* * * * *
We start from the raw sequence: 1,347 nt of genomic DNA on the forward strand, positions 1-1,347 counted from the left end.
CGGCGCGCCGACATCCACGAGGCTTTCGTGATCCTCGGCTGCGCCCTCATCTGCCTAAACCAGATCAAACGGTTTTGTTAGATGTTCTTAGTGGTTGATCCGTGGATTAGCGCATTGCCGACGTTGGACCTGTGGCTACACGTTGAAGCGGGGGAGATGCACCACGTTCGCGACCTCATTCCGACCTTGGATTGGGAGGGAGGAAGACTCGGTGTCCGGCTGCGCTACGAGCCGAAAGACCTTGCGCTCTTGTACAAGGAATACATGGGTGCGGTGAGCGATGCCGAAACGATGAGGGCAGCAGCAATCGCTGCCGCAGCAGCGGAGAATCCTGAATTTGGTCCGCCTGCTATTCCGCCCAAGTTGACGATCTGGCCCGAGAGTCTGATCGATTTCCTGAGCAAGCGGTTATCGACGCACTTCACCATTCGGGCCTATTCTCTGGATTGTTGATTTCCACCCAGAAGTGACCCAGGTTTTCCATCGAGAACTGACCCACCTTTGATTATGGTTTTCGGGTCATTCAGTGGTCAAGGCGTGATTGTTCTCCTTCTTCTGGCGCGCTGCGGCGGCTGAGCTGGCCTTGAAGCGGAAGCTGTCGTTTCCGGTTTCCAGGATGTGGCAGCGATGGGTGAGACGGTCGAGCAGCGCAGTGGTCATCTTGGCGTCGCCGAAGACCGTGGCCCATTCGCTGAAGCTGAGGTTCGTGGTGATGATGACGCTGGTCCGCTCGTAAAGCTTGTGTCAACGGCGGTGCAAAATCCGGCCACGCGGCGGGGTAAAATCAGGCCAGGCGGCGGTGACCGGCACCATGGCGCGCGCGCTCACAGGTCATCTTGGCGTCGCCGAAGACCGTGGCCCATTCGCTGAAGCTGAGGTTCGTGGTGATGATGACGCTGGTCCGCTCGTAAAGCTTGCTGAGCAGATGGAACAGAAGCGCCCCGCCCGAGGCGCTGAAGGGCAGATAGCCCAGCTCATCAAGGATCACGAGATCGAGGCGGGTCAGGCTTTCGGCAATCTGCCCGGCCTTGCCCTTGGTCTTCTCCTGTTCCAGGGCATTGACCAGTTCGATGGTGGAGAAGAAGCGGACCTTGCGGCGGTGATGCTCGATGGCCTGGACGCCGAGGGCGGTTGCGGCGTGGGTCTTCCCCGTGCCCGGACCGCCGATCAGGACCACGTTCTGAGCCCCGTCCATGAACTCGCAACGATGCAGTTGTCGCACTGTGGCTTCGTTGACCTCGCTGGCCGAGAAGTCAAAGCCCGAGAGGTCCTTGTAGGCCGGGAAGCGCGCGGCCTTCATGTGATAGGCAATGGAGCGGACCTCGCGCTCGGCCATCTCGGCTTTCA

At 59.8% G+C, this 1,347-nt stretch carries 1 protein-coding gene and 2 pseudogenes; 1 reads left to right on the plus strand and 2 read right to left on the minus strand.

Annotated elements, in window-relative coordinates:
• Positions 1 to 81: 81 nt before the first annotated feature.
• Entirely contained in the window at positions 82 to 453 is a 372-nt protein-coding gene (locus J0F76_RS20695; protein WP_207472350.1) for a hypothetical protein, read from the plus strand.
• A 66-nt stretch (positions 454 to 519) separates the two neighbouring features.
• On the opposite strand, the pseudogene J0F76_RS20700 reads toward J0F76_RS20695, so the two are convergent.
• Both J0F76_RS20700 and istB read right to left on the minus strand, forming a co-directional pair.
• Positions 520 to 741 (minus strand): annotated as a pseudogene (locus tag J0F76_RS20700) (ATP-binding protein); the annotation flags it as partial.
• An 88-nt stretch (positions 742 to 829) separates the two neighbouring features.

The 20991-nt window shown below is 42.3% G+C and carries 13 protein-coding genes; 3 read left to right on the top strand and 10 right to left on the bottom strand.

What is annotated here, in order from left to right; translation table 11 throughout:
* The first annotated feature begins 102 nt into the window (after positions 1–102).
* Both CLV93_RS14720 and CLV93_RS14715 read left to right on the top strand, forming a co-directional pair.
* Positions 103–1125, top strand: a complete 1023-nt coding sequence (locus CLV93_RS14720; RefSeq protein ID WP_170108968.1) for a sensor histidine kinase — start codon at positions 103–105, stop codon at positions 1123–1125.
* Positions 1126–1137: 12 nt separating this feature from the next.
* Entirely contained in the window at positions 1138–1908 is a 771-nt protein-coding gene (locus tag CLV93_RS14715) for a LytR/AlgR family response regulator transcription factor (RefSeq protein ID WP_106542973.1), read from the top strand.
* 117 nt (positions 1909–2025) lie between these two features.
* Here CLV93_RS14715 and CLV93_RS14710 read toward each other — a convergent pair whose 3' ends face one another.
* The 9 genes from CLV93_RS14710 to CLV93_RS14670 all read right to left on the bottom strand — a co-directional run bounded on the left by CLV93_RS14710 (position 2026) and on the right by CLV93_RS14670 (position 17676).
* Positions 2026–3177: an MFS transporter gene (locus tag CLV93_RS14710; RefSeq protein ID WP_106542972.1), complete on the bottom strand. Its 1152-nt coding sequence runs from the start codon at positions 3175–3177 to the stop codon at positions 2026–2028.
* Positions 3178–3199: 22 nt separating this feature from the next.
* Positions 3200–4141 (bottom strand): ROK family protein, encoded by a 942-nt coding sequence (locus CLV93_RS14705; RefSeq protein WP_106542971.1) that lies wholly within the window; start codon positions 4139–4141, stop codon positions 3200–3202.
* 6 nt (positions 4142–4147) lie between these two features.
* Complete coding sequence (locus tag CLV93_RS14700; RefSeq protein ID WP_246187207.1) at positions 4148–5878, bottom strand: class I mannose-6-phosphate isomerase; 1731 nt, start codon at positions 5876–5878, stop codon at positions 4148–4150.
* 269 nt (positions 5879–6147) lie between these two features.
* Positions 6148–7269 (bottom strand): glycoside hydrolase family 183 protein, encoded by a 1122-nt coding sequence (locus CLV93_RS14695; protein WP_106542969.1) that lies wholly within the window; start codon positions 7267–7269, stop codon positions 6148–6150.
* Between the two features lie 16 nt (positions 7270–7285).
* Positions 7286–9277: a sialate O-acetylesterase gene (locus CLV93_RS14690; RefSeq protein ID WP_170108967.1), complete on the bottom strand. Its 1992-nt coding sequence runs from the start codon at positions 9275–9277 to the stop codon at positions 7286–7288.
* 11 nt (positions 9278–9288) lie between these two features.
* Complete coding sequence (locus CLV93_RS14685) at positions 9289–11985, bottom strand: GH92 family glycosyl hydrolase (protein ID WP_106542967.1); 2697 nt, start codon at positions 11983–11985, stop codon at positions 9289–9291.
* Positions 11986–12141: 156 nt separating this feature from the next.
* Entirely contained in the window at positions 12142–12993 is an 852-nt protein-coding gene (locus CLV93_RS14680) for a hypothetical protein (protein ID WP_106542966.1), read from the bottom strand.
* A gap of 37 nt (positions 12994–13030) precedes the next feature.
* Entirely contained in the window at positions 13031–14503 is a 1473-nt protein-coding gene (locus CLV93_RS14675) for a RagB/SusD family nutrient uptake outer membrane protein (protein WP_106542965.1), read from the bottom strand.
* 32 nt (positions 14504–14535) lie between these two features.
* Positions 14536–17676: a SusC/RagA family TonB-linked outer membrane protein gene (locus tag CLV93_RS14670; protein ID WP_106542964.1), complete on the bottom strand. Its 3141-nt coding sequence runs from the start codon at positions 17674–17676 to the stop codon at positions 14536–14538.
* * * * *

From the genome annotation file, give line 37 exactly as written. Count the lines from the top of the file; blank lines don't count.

* 32 nt (positions 14504–14535) lie between these two features.